Probably the best werewolf movie to this day for the way it handles the mythos, its dark comedic tone, and its imaginative dream sequences that fill the plot lulls with bonus effects fun. The amazingly complex transformation sequence rightfully earns its spot on all of the best of lists. But for all of its great buildup, I was disappointed by how little of the werewolf is shown afterward and its abrupt downer ending.
Hammy horror with a comic twist, and the standard raised by one of the best metamorphoses on screen (from human to werewolf) thanks to the Jim Henson production team. Character arc and narrative progression suffer under the gaze of the horror spectacle. Iconic but overrated.
The only supernatural aspect of this werewolf is that a guy changes into it! Other than that, it's just a big dumb dog that can be killed just like any other big dumb dog. That really bugs me! It makes the creature far too de-mythologized for my tastes. Still ... a fun(ny) movie! Landis definitely has style!!! The beginning was a terrific set-up! I dig David's nightmare sequences. Nazi-Werewolf Blitzkrieg!!!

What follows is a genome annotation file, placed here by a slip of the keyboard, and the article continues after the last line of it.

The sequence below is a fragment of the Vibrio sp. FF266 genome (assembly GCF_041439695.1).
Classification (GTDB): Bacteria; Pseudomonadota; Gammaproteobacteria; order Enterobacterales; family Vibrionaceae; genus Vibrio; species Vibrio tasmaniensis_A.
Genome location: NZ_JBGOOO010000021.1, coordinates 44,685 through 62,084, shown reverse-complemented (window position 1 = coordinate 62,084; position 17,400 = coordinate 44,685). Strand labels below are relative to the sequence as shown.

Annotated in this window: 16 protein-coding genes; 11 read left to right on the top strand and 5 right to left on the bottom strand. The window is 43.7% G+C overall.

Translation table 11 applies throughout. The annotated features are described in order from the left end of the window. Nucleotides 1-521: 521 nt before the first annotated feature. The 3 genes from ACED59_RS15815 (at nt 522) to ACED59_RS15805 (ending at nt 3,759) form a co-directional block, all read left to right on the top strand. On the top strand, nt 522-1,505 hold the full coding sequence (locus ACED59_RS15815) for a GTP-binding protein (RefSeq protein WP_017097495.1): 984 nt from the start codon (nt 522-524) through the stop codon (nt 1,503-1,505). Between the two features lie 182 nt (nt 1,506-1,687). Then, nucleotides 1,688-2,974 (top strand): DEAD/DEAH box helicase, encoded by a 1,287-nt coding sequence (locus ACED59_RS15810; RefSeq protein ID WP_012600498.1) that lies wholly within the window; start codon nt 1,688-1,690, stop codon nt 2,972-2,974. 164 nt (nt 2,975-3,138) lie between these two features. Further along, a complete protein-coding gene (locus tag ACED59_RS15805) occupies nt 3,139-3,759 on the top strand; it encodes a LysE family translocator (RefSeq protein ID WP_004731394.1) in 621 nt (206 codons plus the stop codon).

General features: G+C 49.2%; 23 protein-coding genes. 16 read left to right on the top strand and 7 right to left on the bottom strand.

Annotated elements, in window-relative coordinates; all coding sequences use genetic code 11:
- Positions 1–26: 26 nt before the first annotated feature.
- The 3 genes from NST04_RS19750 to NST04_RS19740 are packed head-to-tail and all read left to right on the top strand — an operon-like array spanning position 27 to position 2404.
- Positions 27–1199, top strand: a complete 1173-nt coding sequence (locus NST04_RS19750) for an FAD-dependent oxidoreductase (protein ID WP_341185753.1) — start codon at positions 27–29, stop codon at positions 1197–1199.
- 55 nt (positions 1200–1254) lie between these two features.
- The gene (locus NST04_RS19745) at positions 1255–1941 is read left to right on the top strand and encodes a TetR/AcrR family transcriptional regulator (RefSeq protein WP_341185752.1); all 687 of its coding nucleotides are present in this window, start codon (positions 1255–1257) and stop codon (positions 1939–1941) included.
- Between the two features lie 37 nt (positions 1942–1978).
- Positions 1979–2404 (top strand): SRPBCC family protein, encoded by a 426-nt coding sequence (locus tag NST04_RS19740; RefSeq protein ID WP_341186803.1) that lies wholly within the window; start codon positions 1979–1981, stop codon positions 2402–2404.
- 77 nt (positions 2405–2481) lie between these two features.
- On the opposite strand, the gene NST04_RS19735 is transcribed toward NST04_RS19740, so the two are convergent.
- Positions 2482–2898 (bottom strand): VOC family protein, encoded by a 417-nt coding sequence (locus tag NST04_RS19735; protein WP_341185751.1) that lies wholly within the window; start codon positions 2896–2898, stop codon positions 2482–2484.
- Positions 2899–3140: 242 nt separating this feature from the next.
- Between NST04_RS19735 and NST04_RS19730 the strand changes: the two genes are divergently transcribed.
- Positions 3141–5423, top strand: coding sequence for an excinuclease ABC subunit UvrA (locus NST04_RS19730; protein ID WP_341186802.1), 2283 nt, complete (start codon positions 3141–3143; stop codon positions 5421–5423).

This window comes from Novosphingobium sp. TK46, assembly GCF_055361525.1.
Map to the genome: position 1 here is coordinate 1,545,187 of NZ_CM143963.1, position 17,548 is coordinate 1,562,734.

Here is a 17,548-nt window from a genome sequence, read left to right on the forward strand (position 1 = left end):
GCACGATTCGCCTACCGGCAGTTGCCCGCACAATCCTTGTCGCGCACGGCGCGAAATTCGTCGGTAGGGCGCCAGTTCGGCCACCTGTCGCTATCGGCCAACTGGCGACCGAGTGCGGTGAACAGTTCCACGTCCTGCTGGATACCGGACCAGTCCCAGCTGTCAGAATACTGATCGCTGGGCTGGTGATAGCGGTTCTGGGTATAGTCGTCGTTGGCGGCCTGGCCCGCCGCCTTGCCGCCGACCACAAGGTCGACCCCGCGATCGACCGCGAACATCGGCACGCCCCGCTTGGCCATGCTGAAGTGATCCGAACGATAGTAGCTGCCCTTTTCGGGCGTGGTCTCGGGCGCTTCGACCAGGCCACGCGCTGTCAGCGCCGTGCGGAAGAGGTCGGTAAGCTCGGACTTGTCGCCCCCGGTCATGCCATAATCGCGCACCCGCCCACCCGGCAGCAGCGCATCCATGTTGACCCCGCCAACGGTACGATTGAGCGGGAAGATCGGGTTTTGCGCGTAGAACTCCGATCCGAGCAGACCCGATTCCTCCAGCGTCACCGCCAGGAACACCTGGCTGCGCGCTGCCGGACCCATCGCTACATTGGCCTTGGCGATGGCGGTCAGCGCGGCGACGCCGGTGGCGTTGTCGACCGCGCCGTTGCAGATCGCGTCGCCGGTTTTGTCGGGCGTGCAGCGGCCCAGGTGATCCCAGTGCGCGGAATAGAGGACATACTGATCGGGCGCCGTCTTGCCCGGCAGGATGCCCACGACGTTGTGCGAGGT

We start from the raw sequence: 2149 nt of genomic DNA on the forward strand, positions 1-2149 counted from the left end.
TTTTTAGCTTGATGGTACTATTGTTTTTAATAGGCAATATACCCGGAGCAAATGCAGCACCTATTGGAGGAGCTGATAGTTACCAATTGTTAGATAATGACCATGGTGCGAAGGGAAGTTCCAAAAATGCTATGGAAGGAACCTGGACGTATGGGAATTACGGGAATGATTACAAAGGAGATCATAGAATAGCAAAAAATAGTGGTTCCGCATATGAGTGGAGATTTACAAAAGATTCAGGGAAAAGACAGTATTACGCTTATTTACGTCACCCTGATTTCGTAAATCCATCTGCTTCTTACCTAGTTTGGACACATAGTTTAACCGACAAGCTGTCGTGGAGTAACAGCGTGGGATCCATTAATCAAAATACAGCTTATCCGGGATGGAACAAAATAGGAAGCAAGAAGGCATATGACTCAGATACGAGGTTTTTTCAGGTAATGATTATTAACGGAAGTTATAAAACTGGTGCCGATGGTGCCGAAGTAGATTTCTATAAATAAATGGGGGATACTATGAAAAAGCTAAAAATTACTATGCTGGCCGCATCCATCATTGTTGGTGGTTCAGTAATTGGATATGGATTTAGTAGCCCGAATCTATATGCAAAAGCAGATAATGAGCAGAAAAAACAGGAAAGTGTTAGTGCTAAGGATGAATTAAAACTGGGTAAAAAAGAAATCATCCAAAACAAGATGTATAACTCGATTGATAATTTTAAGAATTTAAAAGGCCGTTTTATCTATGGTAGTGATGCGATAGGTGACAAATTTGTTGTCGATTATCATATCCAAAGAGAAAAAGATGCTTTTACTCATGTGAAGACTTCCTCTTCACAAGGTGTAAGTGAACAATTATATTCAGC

Funnier than most comedies I've seen. Not only do the special effects hold up surprisingly well, but the film in general is delightfully directed. Thankfully, the movie doesn't tread murky thematical paths but unapologetically embraces the quirky fun (and bracing horror) of its premise. A must-see!
John Landis' 1981 movie is good because it plays it pretty much straight. It's a comedy, yeah, but the comedy is less derived from the central premise than from the ways that the characters interact. This means that the infamous transformation scene is genuinely creepy and the movie never falls into camp territory. The only flaw that really stands out is that the romance between David and Alex is really contrived.